Mate-finding Allee effects can be exacerbated or relieved by sexual cannibalism

Fisher, Adam M, Cornell, Stephen J ORCID: 0000-0001-6026-5236, Holwell, Gregory I and Price, Tom AR ORCID: 0000-0002-4394-6301
(2020) Mate-finding Allee effects can be exacerbated or relieved by sexual cannibalism. JOURNAL OF ANIMAL ECOLOGY, 89 (7). pp. 1581-1592.

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Allee effects occur when individual or population survival decreases due to populations being small or sparse. A key mechanism underlying Allee effects is difficulty in finding mates at low densities. Species may be particularly vulnerable to mate-finding Allee effects if females rely on an abundance of males to reproduce successfully. In sexually cannibalistic species, females may consume males before or after copulation, potentially reducing the supply of males to the point where a mate-finding Allee effect occurs. In this study, we investigate the extent to which sexual cannibalism can modulate mate-finding Allee effects, and the conditions under which sexual cannibalism is likely to be particularly detrimental to population viability. We created an individual-based model that tracked specific females throughout the breeding season and used extinction risk and per capita growth rate to measure the strength of the Allee effects. We varied both founder population size and mate encounter rate independently of each other to expose the mechanism driving the Allee effects. We also analysed how cannibalism-derived female fecundity benefits affected extinction risk. We found that sexual cannibalism could lead to high extinction risk, particularly when cannibalism occurred before copulation, founder population size was small and mate encounter rates were low. However, post-copulatory cannibalism reduced extinction risk, if cannibalism increased female fecundity enough. We found that there were strong threshold effects, in which small changes in encounter rate could strongly alter population extinction risk. We find that sexual cannibalism is likely to negatively impact population survival as population size and mate encounter rate decrease. This may be exacerbated if male quality declines and female hunger increases in declining populations. As many top invertebrate predators, such as spiders and mantises, are sexually cannibalistic, this may have ecosystem-wide impacts. We also suggest that other reproductive behaviours, such as rejecting all but high-quality mates or requiring multiple mates to ensure fertility, are also likely to cause mate-finding Allee effects when habitat quality degrades.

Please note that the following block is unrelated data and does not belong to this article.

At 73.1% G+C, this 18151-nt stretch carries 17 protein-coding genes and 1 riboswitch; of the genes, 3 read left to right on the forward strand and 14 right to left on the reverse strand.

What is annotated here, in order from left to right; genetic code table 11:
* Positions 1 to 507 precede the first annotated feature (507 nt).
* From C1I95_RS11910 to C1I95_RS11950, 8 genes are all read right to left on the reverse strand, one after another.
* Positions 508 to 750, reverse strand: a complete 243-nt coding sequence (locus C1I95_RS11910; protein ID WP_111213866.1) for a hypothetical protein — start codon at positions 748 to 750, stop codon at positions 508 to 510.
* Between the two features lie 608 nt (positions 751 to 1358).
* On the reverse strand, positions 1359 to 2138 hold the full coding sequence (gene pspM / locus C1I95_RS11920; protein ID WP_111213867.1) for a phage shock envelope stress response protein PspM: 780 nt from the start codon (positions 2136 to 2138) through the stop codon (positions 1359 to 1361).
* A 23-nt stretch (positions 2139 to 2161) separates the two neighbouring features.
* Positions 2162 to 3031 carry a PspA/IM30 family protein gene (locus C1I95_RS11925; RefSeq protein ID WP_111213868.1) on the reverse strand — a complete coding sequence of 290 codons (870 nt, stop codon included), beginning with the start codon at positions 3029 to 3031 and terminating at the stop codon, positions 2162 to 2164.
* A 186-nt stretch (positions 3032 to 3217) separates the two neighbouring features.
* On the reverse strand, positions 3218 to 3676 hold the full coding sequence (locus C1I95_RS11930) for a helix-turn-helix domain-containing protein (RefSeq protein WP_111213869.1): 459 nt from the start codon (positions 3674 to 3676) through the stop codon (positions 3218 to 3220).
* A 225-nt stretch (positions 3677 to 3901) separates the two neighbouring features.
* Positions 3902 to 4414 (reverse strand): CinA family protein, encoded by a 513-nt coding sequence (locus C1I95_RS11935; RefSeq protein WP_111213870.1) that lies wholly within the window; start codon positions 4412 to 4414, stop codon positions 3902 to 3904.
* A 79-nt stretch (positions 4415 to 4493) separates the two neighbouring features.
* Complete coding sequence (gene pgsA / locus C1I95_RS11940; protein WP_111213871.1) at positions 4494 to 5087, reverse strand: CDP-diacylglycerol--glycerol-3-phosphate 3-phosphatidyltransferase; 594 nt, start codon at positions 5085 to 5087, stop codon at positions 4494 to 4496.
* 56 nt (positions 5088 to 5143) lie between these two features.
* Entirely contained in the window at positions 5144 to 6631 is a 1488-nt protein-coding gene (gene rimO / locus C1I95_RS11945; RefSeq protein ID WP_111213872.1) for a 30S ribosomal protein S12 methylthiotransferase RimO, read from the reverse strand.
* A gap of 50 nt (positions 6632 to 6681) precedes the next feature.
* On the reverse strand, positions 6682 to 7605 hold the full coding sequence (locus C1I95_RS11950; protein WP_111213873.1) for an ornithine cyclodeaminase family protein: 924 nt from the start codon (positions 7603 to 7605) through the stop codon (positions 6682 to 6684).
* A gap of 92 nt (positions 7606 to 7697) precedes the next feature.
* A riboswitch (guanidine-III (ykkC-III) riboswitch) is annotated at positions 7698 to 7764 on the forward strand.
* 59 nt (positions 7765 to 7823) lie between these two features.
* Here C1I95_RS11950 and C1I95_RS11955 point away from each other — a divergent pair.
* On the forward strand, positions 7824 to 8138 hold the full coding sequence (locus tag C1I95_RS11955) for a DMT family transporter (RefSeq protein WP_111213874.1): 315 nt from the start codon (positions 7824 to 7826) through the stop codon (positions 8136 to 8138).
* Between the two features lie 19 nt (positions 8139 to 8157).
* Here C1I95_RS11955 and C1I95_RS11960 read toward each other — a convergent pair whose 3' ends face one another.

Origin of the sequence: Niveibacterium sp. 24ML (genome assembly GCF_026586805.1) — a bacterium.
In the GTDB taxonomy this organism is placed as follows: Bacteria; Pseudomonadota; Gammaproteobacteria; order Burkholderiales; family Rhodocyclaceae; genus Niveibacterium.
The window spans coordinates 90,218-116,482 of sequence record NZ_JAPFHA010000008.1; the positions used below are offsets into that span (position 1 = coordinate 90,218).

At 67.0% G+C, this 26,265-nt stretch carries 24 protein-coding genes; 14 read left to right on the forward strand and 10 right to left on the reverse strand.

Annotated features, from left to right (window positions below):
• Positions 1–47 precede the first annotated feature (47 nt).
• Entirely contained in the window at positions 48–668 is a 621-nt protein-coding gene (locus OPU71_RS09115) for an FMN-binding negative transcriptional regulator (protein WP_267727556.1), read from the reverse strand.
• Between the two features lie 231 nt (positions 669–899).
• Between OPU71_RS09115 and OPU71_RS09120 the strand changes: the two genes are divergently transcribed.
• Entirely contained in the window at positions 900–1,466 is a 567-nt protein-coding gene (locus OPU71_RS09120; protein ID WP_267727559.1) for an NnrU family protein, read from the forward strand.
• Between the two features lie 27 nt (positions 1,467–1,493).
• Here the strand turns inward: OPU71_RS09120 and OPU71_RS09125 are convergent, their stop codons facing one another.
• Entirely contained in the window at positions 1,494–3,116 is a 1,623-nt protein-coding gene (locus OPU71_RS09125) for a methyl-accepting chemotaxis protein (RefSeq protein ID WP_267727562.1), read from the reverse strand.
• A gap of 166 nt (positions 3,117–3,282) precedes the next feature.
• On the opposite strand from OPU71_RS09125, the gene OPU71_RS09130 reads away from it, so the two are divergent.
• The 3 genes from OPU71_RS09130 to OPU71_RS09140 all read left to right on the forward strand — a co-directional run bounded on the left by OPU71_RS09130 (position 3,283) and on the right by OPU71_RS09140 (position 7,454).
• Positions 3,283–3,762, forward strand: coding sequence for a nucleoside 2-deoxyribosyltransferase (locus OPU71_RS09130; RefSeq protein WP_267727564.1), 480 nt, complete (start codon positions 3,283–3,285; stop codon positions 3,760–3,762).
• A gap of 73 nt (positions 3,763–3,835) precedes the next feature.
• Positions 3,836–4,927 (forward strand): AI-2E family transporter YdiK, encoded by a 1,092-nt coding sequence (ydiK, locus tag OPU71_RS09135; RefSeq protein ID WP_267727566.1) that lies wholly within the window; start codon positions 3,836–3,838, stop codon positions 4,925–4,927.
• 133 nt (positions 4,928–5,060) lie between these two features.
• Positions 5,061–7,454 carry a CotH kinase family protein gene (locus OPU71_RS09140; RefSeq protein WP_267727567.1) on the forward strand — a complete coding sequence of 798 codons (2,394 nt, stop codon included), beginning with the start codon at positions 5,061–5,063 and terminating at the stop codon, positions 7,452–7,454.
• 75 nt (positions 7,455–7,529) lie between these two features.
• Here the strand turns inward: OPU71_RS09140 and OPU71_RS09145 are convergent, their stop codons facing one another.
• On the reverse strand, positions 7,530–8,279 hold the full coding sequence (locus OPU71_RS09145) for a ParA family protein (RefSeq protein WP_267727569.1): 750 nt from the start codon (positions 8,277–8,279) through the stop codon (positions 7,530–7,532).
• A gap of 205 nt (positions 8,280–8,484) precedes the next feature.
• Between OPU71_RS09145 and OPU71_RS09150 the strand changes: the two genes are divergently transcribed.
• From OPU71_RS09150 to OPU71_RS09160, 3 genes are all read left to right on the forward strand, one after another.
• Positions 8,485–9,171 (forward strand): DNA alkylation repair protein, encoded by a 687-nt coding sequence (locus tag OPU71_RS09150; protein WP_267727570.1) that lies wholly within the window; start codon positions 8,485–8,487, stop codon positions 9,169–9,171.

Item Type: Article
Uncontrolled Keywords: Allee effect, extinction risk, mantis, sexual cannibalism, spider
Depositing User: Symplectic Admin
Date Deposited: 08 Jul 2020 14:06
Last Modified: 18 Jan 2023 23:46
DOI: 10.1111/1365-2656.13214
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